Over the years as I covered mobsters and other white collar criminals, I was surprised to discover they all had the same weakness. While millions, tens of millions and even hundreds of millions of dollars went through their crooked hands, most of them lost most of it.
I recall those bilked by these guys all asking the same question once these guys were arrested, “Where'd all the money go?”
Charlie Bazarian, one of my personal favorite S&L crooks, swindled banks and thrifts out of as much as $200 million during the 1980's. But by the time the feds locked Charlie up most of it had vanished. Was it off shore? Nope. It really was gone.
Where did it all go? Here's the corker...almost every time I tracked the money, it turned out to had been invested in other schemes by other white collar crooks. Because, it turns out greedy swindlers can't resist the chance to get in on another crook's swindle. And, since there really is no honor among thieves, the swindler himself gets swindled. I saw it happen more times than I can count.
For example I discovered one of my Colorado S&L swindlers got taken to the cleaners by a mob guy from New York who offered to help him launder his ill-gotten S&L cash by selling him gold bars.... which turned out to be gold-plated lead bars.
In short, swindlers are often the biggest suckers of all.
That observation was confirmed for me once more when I saw the list Madoff's decidedly upscale investors. He may well go down in history as Wall Street's all time swindler's swindler. Madoff -- if you'll excuse the pun – is said to have “made off” with something approaching $50 billion. (Eat your heart out, Bazarian.)
And that's precisely what seems to have happened in the Madoff case. The big fish who got fat feeding off the scrimp over the past eight years, then swam right into the mouth of the biggest fish of them all, Bernard Madoff.
You gotta admit, there's some delicous irony and justice in this case.
Readers often wonder why reporters are among the most cynical folks on earth. Well, cases like Madoff and those who preceeded him, like Bazarian and Charlie Keating, Mike Milken and ever so many more ... are one of the reasons. Those of us who covered their swindles got to see and hear stuff that rarely reaches the public's eyes or ears. It not exactly a conspiracy of silence though. It's more a case of either editors or their lawyers refusing to publish some stuff because they believe it could be too prejudicial, too inflamatory or – in most cases, simply too long, like wonderfully entertianing and revealing transcripts of FBI wiretaps.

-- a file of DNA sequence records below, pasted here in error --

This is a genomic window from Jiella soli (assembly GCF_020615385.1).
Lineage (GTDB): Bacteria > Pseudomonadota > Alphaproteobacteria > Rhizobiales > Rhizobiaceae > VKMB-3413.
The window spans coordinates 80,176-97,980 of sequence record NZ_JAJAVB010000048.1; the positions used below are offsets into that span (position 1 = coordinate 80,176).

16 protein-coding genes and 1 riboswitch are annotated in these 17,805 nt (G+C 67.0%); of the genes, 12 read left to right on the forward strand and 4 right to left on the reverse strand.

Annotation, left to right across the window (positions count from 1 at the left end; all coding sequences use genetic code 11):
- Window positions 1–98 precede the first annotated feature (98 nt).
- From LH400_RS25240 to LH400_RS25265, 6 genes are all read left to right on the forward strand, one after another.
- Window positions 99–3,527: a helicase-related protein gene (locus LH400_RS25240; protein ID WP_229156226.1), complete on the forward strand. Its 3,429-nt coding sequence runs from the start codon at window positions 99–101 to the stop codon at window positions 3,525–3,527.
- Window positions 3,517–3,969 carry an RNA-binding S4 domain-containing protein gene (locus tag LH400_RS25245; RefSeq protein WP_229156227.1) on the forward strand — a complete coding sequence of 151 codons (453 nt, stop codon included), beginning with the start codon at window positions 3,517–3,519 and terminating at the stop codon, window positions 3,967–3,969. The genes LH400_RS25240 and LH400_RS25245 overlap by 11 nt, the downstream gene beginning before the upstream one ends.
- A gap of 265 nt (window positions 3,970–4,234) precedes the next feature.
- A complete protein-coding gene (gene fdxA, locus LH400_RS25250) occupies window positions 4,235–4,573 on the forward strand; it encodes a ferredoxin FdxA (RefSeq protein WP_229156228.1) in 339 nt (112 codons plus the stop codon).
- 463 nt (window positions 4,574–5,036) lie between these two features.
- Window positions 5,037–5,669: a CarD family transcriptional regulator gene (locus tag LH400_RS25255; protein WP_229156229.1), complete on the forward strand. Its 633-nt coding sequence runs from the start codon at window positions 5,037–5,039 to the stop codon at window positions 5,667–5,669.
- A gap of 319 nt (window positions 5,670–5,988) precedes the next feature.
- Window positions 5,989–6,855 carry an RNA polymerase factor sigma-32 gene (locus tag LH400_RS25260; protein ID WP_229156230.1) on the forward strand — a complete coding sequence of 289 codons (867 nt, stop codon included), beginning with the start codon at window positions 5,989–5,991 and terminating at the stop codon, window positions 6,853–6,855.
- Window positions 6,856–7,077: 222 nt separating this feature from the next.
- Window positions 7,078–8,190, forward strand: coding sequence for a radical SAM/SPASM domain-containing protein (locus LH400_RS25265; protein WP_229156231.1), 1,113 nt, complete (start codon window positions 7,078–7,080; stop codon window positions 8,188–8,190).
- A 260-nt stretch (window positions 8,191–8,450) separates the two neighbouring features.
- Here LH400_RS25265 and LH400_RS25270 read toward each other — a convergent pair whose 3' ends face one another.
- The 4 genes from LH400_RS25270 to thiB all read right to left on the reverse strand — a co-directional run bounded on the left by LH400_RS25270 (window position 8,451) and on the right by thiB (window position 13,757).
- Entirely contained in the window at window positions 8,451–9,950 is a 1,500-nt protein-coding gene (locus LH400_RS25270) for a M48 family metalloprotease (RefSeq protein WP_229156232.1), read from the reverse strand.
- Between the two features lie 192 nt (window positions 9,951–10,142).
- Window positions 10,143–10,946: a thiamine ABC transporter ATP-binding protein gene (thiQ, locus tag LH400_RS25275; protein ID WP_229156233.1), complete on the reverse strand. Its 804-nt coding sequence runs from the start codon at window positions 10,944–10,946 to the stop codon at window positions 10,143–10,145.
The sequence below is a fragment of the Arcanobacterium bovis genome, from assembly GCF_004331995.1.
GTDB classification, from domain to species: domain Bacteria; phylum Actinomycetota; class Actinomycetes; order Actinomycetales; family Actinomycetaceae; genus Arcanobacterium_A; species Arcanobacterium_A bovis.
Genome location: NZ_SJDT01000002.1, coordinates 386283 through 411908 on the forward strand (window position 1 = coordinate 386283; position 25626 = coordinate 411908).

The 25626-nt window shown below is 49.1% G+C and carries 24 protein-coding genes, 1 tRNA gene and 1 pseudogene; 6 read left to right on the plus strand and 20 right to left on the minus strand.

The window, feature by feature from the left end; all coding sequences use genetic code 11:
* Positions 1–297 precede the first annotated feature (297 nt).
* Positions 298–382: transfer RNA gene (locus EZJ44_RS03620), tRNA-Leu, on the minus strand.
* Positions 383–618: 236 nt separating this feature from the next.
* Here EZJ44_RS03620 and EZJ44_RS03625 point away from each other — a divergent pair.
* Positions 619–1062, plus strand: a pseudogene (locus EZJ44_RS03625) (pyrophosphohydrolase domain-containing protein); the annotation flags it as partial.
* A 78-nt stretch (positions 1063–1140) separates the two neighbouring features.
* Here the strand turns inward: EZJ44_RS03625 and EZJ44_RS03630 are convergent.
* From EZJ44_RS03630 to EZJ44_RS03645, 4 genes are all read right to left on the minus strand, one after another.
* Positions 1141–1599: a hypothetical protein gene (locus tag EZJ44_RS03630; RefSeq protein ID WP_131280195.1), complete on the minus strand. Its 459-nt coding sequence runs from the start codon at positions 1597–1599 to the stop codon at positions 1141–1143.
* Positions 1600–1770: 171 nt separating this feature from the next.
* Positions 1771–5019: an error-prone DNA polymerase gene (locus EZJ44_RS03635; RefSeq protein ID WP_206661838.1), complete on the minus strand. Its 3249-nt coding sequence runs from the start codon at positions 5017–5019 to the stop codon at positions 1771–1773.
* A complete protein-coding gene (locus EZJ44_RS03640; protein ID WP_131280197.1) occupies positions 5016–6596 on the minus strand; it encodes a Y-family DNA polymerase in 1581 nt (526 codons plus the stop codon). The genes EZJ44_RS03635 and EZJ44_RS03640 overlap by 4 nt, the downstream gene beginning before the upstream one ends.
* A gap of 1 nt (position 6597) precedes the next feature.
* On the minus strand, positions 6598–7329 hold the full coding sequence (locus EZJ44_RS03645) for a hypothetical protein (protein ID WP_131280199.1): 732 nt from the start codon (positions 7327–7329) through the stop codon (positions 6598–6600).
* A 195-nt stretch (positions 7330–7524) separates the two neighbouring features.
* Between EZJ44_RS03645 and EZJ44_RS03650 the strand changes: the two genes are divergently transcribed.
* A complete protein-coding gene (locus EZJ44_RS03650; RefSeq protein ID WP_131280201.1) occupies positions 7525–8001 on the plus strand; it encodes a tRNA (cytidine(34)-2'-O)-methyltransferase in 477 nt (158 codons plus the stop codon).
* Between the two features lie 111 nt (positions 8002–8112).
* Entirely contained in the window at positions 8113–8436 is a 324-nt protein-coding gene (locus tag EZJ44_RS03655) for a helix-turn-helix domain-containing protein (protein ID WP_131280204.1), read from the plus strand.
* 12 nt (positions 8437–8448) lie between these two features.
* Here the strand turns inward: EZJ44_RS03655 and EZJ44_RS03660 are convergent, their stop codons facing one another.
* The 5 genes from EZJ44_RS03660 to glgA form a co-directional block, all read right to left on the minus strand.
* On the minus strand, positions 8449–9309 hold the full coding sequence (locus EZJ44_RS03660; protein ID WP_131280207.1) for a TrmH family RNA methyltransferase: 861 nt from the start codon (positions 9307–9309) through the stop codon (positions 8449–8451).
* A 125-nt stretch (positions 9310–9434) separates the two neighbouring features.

So we get to read or hear that good stuff then they end up in our files -- or if we write books, they end up there.
In such material what we see and hear are men and women who talk about stealing other people's money with the same casualness you and I discuss the weather. They even joke about it.
When the feds moved in on Charlie Bazarian his wife, Janice, an aspiring singer, penned a song sung to the music of the Village People's YMCA:
It's time to pay the F-D-I-C.
They have everything that you signed and agreed,
You can hang out in bankruptcy.
It's time to pay the F-D-I-C.
You can get yourself clean, you can make an appeal,
The bank is gone and these guys won't deal.”
Music seems to be in the DNA of white collar swindlers. Another bank swindler in New York penned a similar ballad, sung to the tune of “Strangers in the Night,” entitled “Swindlers in the Night.”
All very amusing, unless of course you're on the losing end of their humor.